All DWI scans were retrospectively reviewed by radiologist G.Y. (with 12 years of experience in breast MRI); if the result is questionable or uncertain, the case was discussed with a second senior radiologist to determine by consensus. The radiologist was blinded to the histopathological results. Axial T2-weighted MRI images, dynamic contrast-enhanced images, DWI scans, and ADC maps were transmitted from the workstation to a personal computer for the histogram analysis. The reference for tumour detection was the dynamic contrast-enhanced images and axial T2-weighted images; the largest lesion was chosen for analysis in cases of multifocal or multicentric cancer.
Whole volume ROI placement approaches were applied by each observer (ROI-w): multiple large 2D ROIs were manually drawn on each slice containing the whole lesion of interest and were then combined to create a 3D ROI using the ITK-SNAP tool (http://www.itksnap.org/pmwiki/pmwiki.php). ITK-SNAP is a software application used to segment structures in 3D medical images, and it is free, open-source, and multiplatform. The ROI-w, including any cystic or necrotic portions and haemorrhagic components, was evaluated to assess the heterogeneity of the tumour. The analysis was performed with python software. The ROI containing the whole tumour generated an entire tumour volume reconstruction and displayed the calculated results in the form of a histogram with the Matplotlib package in python. Various ADC histogram parameters were calculated: 10th percentile, mean, 50th percentile (median), 90th percentile, skewness (a measure of asymmetry of the histogram about its mean), kurtosis (a measure of the peakedness of the histogram), and entropy (measure of the variation in the histogram distribution). We followed the methods of Tang et al. .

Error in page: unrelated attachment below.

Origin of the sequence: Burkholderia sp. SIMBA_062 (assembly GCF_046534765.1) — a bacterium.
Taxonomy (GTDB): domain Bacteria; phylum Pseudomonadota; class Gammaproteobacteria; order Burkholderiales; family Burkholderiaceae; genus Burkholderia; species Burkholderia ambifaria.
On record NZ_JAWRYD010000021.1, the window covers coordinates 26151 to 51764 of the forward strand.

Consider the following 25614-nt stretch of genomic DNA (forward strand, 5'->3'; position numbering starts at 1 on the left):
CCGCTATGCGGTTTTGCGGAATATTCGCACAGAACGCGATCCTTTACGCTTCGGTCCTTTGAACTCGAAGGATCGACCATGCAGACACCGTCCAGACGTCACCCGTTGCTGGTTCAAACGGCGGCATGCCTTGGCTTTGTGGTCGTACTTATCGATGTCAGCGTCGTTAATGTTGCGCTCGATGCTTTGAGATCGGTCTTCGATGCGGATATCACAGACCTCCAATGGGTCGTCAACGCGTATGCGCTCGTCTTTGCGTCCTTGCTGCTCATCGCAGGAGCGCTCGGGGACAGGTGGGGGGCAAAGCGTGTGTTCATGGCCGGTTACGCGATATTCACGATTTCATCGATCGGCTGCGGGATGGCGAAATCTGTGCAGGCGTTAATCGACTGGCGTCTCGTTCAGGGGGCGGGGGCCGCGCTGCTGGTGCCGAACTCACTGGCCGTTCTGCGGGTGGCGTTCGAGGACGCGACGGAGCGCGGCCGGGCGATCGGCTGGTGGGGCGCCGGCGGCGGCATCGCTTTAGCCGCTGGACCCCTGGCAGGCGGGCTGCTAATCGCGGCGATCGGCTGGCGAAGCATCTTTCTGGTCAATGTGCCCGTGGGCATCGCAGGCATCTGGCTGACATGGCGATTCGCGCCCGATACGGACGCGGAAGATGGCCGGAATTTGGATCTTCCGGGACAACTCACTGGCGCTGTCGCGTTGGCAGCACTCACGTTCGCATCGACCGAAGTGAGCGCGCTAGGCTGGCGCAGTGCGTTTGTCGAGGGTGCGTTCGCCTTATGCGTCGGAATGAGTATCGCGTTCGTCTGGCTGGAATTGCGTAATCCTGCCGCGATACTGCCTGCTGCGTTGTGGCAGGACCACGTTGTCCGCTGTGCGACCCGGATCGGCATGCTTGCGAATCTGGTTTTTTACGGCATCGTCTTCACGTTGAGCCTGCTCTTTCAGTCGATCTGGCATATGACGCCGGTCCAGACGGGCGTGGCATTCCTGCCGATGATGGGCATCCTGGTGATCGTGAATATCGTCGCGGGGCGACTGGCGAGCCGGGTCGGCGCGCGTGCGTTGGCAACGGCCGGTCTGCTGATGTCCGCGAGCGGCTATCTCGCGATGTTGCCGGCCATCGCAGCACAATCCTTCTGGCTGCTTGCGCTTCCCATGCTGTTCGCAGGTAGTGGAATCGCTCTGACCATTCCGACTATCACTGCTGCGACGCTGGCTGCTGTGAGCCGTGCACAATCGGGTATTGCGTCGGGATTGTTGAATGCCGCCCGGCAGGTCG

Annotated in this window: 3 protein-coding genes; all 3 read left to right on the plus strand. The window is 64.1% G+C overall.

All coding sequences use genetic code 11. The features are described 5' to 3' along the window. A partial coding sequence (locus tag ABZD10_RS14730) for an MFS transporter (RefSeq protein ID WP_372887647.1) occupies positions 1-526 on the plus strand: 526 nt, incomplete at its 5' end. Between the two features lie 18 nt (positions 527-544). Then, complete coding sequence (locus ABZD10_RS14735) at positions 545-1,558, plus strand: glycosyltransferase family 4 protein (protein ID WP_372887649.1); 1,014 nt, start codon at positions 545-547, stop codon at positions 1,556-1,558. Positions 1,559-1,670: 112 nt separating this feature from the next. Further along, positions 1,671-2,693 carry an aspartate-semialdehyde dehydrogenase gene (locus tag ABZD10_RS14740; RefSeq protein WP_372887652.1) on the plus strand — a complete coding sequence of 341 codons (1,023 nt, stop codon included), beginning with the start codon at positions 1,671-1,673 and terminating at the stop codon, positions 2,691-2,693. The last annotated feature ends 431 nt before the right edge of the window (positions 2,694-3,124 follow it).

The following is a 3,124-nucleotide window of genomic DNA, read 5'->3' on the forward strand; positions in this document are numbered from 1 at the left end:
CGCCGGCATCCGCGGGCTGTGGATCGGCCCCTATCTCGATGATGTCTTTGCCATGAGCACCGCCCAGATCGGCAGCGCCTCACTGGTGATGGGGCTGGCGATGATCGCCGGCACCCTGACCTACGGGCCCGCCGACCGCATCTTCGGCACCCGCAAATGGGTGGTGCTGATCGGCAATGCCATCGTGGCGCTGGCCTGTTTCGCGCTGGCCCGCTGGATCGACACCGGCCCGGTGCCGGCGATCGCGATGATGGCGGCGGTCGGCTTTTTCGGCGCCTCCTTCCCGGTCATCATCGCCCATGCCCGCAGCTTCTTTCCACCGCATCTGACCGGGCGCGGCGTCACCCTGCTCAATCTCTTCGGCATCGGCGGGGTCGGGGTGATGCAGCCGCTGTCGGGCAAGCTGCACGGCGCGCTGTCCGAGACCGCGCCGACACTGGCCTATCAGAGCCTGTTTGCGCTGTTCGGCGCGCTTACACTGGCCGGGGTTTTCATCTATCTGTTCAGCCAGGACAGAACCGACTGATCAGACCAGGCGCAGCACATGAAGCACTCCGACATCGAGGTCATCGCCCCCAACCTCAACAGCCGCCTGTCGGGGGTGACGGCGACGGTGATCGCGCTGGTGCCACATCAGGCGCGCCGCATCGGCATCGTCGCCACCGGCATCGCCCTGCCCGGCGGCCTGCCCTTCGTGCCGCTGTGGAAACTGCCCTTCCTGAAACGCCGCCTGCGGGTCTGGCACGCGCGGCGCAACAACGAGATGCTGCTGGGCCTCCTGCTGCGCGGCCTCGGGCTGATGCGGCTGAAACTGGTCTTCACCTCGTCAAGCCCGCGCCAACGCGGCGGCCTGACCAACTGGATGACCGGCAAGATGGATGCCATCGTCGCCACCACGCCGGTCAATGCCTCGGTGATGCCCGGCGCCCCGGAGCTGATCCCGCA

2.4. Histopathological Analysis
All patients underwent mastectomy and lumpectomy, and histopathologic evaluations were performed on the resected specimens. All immunohistochemical materials were reassessed in the breast cancer cases, and the findings were confirmed by a dedicated breast pathologist (W.W., with 13 years of experience). The evaluated pathological data included ER, PR, and HER-2 expression and the Ki-67 index. All cases were divided into luminal (luminal A and luminal B) and nonluminal subtypes (HER-2 overexpressed and triple-negative breast cancer).
2.5. Statistical Analysis
Statistical analysis was performed using SPSS 21.0 (IBM Corp., Armonk, NY, USA), MedCalc 8 (MedCalc Software, Ostend, Belgium). Levene’s test was used to determine whether the continuous variables of the histogram parameters were normally distributed. Continuous variables were compared with Student’s -test or Mann–Whitney test if the variables were not normally distributed. Categorical variables were compared using Pearson’s chi-squared test or Fisher’s exact test. ROC analysis was performed to compare the diagnostic performance of each parameter in distinguishing between benign and malignant breast lesions and different subtypes of breast cancer. Corresponding areas under the ROC curve (AUCs), and the 95% confidence intervals (95% CIs), cut-off value, sensitivity, and specificity are listed. A value ≤ 0.05 was considered statistically significant.
3.1. Patient Characteristics
Of the 189 breast lesions included, 84 (44.4%) were diagnosed as benign and 105 (55.6%) were malignant. The benign and malignant lesion characteristics are shown in Table 1. There was a significant difference in patient age () and lesion size (), but there were no significant differences in lesion position (), lesion type (), and menopausal status () between the benign and malignant breast lesions.
3.2. Performance Efficiency of the Whole Volume ADC Histogram in Differentiating between Benign and Malignant Breast Lesions
The results demonstrated significant differences in all ADC histogram parameters (including mean, 10th percentile, 50th percentile, 90th percentile, skewness, kurtosis, and entropy) between the benign and malignant lesions (all , Table 2). The median and mean ADC histogram parameters performed better than the other ADC parameters (AUC were 0.943 and 0.930, respectively), as shown in Figure 2.
3.3. Performance Efficiency of the Whole Volume ADC Histogram in Differentiating between Different Molecular Subtypes of Breast Cancer